Trying to find a class reading that went along with what home is to a person was difficult. I had to dig a little deeper to find a sense of home. When I was reading The Truth About Stories: A Native Narrative by Thomas King I noticed that King talks about how he never got to see his father and how he planned it would be if he ever got the chance. When King finally thinks that he has the chance to meet his father he gets the terrible news that his father has passed. King grew up with him mother and brother in a time where woman were not accepted in the male workforce (King. 2003. pg 2-6). King ends this part of his story with, “That’s my family. These are their stories” (King. 2003. pg 8). This made me think about my family. King grew up not knowing my family whereas, I have always known mine. Therefore, I have always pictured my family as my home. But in King’s instance he never really knew his father because he left when he was three or four. Therefore, King might see his home as a specific place.

I decided to pick the stories about home because my family is very important to me. Therefore, I figured that I would be able to either connect with other peoples stories or not connect with them at all. Family is a part of my life that I share with everyone. I am always telling stories about my family and the crazy adventures that we go on. Going through the blogs to find stories that were either similar or different than mine was interesting. I liked being able to read what others believed home was. Yes there was some differences but it was nice to see that a lot of people think like me and see home wherever their family is.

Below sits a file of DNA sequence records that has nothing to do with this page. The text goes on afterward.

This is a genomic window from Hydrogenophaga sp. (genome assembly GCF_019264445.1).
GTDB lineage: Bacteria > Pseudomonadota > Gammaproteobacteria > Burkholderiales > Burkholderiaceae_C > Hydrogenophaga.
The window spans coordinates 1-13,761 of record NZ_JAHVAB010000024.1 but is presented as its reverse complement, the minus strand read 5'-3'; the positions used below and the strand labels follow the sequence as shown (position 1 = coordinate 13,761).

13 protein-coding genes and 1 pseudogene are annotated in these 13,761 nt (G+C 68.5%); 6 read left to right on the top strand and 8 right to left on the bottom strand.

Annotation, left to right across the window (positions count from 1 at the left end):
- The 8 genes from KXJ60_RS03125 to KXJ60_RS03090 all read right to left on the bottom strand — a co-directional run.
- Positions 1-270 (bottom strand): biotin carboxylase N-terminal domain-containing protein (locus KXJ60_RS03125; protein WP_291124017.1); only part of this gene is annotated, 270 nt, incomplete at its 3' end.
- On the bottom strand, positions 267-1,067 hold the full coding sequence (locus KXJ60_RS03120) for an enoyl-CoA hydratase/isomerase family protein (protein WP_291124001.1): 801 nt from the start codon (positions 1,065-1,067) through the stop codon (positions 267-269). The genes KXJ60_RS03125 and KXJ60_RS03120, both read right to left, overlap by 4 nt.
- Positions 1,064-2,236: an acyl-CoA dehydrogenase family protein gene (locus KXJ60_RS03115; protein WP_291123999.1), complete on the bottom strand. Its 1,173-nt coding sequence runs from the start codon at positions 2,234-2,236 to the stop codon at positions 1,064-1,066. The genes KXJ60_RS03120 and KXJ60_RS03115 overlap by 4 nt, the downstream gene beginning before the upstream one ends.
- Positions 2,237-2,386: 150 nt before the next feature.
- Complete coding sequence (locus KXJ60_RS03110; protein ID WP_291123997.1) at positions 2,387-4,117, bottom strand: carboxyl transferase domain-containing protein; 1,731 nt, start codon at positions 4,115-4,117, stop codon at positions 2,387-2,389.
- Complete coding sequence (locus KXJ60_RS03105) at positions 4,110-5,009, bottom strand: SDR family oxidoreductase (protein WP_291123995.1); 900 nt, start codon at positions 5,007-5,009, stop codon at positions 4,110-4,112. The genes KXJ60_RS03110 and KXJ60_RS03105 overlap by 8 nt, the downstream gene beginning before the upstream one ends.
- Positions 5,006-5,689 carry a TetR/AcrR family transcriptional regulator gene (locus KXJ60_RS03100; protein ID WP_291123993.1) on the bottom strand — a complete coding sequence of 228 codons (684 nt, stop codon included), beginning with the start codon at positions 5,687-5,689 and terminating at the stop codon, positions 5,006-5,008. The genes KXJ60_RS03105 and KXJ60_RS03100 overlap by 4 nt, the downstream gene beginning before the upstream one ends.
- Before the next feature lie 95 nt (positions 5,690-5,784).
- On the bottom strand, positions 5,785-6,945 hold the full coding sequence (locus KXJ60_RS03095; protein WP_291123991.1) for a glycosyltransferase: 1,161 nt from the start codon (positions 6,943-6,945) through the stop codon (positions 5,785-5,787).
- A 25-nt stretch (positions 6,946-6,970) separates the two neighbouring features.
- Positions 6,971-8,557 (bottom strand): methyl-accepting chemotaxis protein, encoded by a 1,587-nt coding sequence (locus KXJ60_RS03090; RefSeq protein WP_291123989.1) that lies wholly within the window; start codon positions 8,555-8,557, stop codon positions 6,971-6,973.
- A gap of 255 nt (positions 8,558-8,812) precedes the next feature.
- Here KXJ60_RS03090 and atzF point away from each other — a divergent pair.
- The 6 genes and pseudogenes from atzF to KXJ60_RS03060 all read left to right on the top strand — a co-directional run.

Writing the Self #4: [The Spontaneous Adventure]

I sat across the table for my favourite cousin male Daniel. Him and I were only two months apart; therefore, him and I did absolutely everything possible together. It was our first year sitting at the big table with the rest of the older children and the parents. The table was long and wide draped with a bright red table-cloth to represent the Christmas cheer. My grandpa had already laid out the fine china that we only us on special occasions like Christmas.
Daniel and I were told to sit at the table and wait until the food was ready. Daniel and I waited impatiently. Daniel started kicking me from under the table in the shin in the exact same spot each time. In his defence it was to make the time pass by quicker. After each kick I could feel my shin starting to bruise. I brought my leg back as far as I could and put as much force into my kick as possible and kicked him right in the shin. He screamed, “OUCH!” and I fell over laughing and after the pain had sided, Daniel joined me in laughter. My uncle Grant looked at us with great disappointment and Daniel and I knew that if we didn’t behave the next thing to come out of my uncles mouth would be, “smarten up, or else.” Therefore, Daniel and I waited patiently for supper.
Once supper was finished the parents started to clear the dishes from the table and pack the food away for leftovers. This was usually the time that us kids would hide so that we couldn’t get conned into washing dishes. In my family asking us kids to wash or dry dishes was like asking us if we wanted to go to prison. Both were nowhere near any of our interest.